'Reasons to celebrate,' but improvement needed on Harford test scores, school officials say

Harford County Public Schools students scores on the PARCC standardized math and reading exams dropped last year, as they did across the state, but in most cases still remained above the Maryland average.

But an HCPS official said even though improvement is needed, results on the PARCC and other assessments given to Harford students, as well as the SAT, Advanced Placement and International Baccalaureate exams, are a reason to celebrate,

“We have many reasons to celebrate achievement in our school system, as well as areas that we need to address that might need improvement,” Susan Brown, executive director of curriculum, instruction and assessment, told Board of Education members during a presentation on overall student achievement.

Elementary, middle and high school students took the PARCC, or Partnership for Assessment of Readiness for College and Careers, for the third year last spring. The PARCC scores for the 2016-17 school year, along with attendance and graduation rates, were discussed with the board at its most recent meeting Nov. 13.

“The continuing story is that only about 40 percent of our students are on track and there still remain huge achievement gaps,” state school board President Andrew Smarick was quoted by The Baltimore Sun, when the PARCC scores were first released over the summer.

The Sun reported that state school officials had been optimistic that PARCC scores would rise last school year as students and teachers gained more familiarity with them. But less than half of the students statewide passed and even scores in historically highest-performing districts failed to reach 60 percent.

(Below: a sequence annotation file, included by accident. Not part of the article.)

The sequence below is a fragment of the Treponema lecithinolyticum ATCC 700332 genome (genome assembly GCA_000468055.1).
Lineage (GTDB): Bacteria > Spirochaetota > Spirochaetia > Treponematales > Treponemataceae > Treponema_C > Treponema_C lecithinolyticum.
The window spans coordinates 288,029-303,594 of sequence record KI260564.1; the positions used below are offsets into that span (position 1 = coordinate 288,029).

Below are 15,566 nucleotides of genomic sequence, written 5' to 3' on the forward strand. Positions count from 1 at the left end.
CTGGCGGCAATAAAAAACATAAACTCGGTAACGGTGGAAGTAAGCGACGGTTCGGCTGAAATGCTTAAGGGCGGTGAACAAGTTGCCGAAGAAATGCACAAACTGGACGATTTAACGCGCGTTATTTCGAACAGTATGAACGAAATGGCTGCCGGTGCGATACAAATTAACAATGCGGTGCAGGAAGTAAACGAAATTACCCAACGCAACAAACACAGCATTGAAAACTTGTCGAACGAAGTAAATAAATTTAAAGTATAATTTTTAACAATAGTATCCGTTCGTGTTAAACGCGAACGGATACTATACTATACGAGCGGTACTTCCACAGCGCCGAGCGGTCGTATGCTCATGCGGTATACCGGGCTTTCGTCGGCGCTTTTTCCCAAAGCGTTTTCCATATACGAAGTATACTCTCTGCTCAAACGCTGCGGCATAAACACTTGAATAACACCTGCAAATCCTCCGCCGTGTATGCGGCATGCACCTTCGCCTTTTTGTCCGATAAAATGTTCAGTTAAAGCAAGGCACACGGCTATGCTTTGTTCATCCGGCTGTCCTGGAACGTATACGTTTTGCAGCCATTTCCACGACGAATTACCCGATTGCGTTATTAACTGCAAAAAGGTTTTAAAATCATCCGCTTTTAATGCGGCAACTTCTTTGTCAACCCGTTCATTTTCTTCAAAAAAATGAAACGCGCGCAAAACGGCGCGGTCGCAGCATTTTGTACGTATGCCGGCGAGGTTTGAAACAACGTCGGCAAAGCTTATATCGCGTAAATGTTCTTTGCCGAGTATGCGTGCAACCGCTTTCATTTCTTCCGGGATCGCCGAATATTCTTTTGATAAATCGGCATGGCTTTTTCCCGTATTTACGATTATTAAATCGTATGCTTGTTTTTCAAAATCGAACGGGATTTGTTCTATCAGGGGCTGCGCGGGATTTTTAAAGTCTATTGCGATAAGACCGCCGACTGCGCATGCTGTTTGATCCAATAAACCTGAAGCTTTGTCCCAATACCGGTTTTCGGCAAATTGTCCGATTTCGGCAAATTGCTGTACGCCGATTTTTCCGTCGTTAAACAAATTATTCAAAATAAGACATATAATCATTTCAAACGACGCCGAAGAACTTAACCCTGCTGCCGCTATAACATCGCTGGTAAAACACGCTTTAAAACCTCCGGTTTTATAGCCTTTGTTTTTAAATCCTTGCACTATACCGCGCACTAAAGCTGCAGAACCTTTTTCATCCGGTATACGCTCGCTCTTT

PARCC scores

Students across Maryland began taking the PARCC in the 2014-15 school year.

PARCC exams are scored on a scale of 1 to 5. Students scoring 4 meet state standards, those scoring 5 exceed standards.

Depending on grade and subject, Harford’s scores tended to average a percentage from the mid-40s to middle or high 50s of students earning either a 4 or a 5, according to figures discussed with the school board.

Elementary scores

  • Harford third-graders met or exceeded standards on their reading exam at a 53.3 percent rate, up from 51.7 percent in 2016 but below 56.5 percent in 2015.
  • Fourth-graders passed reading at a rate of 50.9 percent in 2017, down from 58 percent in 2015 to 52.1 percent in 2016.
  • Fifth-graders passed reading at a 48.4 percent rate, down from 54.5 percent in 2016 and 55.3 percent in 2015.
  • On elementary math tests, 50.5 percent of third-graders passed, compared to 57.8 percent in 2016 and 51 percent in 2015.
  • Fourth-graders passed math at a rate of 42.8 percent, compared to 44.2 percent in 2016 and 41.9 percent in 2015.
  • Fifth-grade math scores went up to 48.2 percent passing from 41.6 percent in 2015 and 43.1 percent in 2016.

Middle school scores

  • Sixth-graders passed the English-language arts exams at a 53 percent rate, up from 52.7 percent the previous two years.
  • Seventh-graders passed English at a 43.2 percent rate, a decrease from 45.6 percent in 2016 but higher than 40.1 percent in 2015.
  • Eighth-grade English scores saw a steady declined in English, from 56.5 percent two years ago to 47.9 percent in 2016 to 44.1 percent in 2015.
  • Sixth-grade math scores fell to 42.5 percent passing, compared to 43.8 percent in 2015 and 43.1 percent in 2016.
  • Seventh-graders, who could take either grade-level math or Algebra I, had 43.2 percent passing rate, compared to 45.6 percent in 2016 and 40.1 percent in 2015.